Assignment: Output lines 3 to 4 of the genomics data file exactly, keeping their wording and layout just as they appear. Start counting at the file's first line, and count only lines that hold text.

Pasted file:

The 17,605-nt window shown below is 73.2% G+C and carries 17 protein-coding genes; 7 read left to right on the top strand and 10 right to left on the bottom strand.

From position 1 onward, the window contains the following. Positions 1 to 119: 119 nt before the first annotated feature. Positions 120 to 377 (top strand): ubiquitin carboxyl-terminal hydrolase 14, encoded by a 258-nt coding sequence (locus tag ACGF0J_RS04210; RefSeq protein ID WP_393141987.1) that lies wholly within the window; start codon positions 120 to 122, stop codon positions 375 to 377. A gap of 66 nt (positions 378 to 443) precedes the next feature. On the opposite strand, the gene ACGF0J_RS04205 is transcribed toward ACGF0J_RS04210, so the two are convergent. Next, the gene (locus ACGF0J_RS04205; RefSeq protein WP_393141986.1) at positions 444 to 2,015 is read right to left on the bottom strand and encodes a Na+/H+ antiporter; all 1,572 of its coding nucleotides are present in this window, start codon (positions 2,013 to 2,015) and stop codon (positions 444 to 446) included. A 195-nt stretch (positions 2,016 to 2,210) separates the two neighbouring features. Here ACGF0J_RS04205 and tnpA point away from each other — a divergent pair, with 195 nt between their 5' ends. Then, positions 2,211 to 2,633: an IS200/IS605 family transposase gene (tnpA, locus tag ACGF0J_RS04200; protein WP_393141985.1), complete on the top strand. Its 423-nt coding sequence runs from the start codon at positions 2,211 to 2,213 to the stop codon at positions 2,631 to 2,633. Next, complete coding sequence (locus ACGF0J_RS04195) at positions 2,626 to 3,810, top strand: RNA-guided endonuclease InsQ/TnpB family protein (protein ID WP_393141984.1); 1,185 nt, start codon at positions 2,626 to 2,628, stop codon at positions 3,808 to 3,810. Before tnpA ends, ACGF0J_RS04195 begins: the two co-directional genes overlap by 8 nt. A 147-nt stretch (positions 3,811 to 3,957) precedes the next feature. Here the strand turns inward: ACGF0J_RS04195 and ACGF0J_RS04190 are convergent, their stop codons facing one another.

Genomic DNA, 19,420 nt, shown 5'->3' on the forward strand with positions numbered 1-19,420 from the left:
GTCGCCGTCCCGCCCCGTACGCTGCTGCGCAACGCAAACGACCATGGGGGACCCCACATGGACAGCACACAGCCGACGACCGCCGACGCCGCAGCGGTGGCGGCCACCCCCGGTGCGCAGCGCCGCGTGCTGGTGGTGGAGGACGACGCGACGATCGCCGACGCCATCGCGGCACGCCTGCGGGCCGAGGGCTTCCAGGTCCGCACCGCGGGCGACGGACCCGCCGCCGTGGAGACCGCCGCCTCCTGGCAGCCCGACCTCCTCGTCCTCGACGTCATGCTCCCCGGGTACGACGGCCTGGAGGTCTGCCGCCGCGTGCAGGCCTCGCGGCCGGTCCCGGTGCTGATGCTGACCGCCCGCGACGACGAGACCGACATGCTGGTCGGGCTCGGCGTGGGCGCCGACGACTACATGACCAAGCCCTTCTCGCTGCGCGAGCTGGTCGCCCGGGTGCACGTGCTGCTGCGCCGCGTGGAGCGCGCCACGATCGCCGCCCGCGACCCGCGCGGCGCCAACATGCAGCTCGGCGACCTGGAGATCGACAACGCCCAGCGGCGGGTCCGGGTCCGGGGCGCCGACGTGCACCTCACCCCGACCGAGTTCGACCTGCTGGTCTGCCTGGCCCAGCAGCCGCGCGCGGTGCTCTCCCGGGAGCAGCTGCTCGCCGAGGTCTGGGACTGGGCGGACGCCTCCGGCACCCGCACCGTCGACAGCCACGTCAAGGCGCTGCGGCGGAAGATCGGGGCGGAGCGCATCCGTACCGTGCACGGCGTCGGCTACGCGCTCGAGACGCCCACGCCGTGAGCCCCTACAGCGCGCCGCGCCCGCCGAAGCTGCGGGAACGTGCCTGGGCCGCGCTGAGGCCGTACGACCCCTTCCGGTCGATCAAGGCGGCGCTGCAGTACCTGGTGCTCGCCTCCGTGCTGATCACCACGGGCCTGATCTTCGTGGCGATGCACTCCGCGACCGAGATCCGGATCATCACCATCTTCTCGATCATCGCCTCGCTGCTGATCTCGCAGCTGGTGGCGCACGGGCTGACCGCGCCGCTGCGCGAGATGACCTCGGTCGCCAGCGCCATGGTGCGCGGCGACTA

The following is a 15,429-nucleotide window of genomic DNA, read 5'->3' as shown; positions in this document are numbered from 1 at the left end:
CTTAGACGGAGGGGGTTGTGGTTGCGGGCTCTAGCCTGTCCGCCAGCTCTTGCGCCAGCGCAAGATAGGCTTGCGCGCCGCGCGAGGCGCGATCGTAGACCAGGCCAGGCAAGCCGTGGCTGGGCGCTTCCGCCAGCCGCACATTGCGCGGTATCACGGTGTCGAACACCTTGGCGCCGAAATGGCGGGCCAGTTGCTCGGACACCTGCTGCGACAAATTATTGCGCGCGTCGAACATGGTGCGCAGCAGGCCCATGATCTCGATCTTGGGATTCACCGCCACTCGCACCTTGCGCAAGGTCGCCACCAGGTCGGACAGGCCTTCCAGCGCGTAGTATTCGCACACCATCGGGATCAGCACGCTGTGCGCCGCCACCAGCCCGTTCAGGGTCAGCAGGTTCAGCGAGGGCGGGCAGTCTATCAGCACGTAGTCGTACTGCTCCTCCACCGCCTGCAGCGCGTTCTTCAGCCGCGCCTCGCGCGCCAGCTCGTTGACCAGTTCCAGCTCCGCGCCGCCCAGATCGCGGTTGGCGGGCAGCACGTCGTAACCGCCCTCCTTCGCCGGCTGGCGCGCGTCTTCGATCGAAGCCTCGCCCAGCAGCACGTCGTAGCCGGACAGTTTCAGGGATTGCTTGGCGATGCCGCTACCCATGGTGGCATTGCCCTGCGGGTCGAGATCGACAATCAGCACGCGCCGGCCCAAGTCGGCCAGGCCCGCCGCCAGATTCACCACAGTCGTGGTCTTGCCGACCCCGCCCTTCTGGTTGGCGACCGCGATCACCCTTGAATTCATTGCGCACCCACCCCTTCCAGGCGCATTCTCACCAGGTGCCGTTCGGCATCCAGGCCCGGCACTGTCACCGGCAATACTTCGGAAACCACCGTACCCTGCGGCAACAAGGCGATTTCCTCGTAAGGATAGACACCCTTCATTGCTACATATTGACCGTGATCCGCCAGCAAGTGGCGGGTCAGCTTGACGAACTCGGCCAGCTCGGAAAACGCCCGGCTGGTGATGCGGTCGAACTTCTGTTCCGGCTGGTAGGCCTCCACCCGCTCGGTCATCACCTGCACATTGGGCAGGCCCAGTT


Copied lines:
Genomic DNA, 19,420 nt, shown 5'->3' on the forward strand with positions numbered 1-19,420 from the left:
GTCGCCGTCCCGCCCCGTACGCTGCTGCGCAACGCAAACGACCATGGGGGACCCCACATGGACAGCACACAGCCGACGACCGCCGACGCCGCAGCGGTGGCGGCCACCCCCGGTGCGCAGCGCCGCGTGCTGGTGGTGGAGGACGACGCGACGATCGCCGACGCCATCGCGGCACGCCTGCGGGCCGAGGGCTTCCAGGTCCGCACCGCGGGCGACGGACCCGCCGCCGTGGAGACCGCCGCCTCCTGGCAGCCCGACCTCCTCGTCCTCGACGTCATGCTCCCCGGGTACGACGGCCTGGAGGTCTGCCGCCGCGTGCAGGCCTCGCGGCCGGTCCCGGTGCTGATGCTGACCGCCCGCGACGACGAGACCGACATGCTGGTCGGGCTCGGCGTGGGCGCCGACGACTACATGACCAAGCCCTTCTCGCTGCGCGAGCTGGTCGCCCGGGTGCACGTGCTGCTGCGCCGCGTGGAGCGCGCCACGATCGCCGCCCGCGACCCGCGCGGCGCCAACATGCAGCTCGGCGACCTGGAGATCGACAACGCCCAGCGGCGGGTCCGGGTCCGGGGCGCCGACGTGCACCTCACCCCGACCGAGTTCGACCTGCTGGTCTGCCTGGCCCAGCAGCCGCGCGCGGTGCTCTCCCGGGAGCAGCTGCTCGCCGAGGTCTGGGACTGGGCGGACGCCTCCGGCACCCGCACCGTCGACAGCCACGTCAAGGCGCTGCGGCGGAAGATCGGGGCGGAGCGCATCCGTACCGTGCACGGCGTCGGCTACGCGCTCGAGACGCCCACGCCGTGAGCCCCTACAGCGCGCCGCGCCCGCCGAAGCTGCGGGAACGTGCCTGGGCCGCGCTGAGGCCGTACGACCCCTTCCGGTCGATCAAGGCGGCGCTGCAGTACCTGGTGCTCGCCTCCGTGCTGATCACCACGGGCCTGATCTTCGTGGCGATGCACTCCGCGACCGAGATCCGGATCATCACCATCTTCTCGATCATCGCCTCGCTGCTGATCTCGCAGCTGGTGGCGCACGGGCTGACCGCGCCGCTGCGCGAGATGACCTCGGTCGCCAGCGCCATGGTGCGCGGCGACTA